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Frauds cast doubt on student immigration checks

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Four nurses have been jailed this month for falsely claiming student bursaries and then illegally working in the UK.

A registered learning disabilities nurse, Dzikamai Mhakayakora, was jailed for nine months and Definate Mukwe was jailed for a year.

Both nurses had started training in 2003 at Thames Valley University using false documentation.

Mr Mhakayakora pleaded guilty to five counts of fraud totalling more than £85,000 – an £18,600 student bursary and earnings at a private nursing home of more than £66,500.

Ms Mukwe started training at TVU, also in 2003, using a Zimbabwean passport with a false indefinite leave to remain endorsement.

She then falsely claimed an NHS student bursary of £20,600 and went on to work as a substance misuse nurse at Chelmsford prison, where she was arrested in December 2008 after falsely proving her right to work using the same bogus document.

A spokesperson for Thames Valley University said the organisation has ‘robust procedures’ for checking student eligibility to study.

‘Unfortunately, in extremely rare cases, even the most stringent of checks can fail to detect the most determined forger,’ the spokesperson added.

A further two nurses were jailed last week for fraud related to right to work in the UK.

Ignatius Dube was jailed for 21 months for claiming an NHS bursary of £18,980, after using a false Home Office letter to gain a place at Sheffield Hallam University. He also claimed nearly £56,300 in asylum benefits and earned nearly £14,400 while working through recruitment agencies.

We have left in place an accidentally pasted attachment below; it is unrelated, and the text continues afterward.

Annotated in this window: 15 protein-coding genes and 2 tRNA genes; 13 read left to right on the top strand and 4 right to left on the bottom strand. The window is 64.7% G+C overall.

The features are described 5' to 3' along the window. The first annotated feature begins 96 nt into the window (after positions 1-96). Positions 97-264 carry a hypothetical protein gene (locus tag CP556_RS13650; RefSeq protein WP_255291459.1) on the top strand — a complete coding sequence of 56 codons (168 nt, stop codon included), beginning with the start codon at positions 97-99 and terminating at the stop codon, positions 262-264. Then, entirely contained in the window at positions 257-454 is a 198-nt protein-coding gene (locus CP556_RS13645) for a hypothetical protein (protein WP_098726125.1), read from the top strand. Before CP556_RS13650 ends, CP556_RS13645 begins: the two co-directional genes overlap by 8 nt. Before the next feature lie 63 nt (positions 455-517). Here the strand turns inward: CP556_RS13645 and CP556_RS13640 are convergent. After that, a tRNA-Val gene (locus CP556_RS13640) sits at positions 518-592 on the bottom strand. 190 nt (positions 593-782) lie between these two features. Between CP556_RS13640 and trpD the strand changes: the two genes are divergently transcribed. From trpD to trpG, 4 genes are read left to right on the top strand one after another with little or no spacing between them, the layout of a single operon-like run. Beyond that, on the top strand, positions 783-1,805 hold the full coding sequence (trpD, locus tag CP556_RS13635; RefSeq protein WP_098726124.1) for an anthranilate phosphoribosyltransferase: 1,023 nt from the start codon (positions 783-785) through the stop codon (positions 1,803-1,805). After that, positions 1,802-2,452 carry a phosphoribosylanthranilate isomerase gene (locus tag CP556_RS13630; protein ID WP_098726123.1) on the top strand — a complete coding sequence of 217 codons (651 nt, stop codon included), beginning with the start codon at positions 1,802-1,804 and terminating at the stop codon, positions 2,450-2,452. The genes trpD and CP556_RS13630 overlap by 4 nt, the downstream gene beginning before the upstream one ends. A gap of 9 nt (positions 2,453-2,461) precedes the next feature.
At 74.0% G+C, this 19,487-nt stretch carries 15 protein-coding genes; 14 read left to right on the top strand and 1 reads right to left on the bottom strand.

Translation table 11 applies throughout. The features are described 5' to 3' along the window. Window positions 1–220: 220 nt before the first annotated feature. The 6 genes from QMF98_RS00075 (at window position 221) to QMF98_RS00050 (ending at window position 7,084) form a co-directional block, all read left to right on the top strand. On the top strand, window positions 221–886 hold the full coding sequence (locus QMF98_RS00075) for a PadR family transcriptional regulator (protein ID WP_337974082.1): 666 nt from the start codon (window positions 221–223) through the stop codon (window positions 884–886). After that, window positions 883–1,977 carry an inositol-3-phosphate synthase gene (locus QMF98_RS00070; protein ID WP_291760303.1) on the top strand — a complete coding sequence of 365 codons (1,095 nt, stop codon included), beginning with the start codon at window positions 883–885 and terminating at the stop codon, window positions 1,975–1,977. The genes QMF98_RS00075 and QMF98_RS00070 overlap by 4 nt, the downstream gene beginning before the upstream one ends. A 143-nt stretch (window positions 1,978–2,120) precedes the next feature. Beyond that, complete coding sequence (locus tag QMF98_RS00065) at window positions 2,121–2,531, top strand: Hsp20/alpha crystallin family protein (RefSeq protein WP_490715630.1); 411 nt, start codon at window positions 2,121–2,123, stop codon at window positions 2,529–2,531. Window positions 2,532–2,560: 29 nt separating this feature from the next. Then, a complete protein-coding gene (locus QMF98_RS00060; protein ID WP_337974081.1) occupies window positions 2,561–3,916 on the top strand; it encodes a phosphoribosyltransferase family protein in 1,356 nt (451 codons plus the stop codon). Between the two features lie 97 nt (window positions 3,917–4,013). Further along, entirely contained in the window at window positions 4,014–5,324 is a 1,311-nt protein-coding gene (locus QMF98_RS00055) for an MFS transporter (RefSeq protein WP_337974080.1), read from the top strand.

A spokesperson for SHU said it also does rigorous checks on students’ identity, but added: ‘Unfortunately, in this case we were deceived by a convincing fake document.’

And Aisha Badamasi, who started nursing diploma at London South Bank University in 2004 using photocopied pages from a Dutch passport, was jailed for 12 months on Friday.

Ms Badamasi, a Nigerian, received more than £36,250 in NHS bursary payments over four years with the bogus documentation.

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Readers' comments (1)

  • I am not that surprised that all these people could fool the universities and NHS.Noone really takes the time to look at the documents properly,they just assume that all blacks look alike as they can't tell the difference even when its so obvious to others.on my interview day there were atleast 3 that i noticed were not legit but they were all accepted on the course.one even made a massive blunder when she produced a British passport and couldn't identify which name was her maiden name and her married name and could barely speak English.But the Lady checking our documents just let her through.This kind of people give African or Foreigners bad reputation.I've always wanted to do nursing but i couldn't and had to wait 8 years before i qualify as i am a Nigerian.

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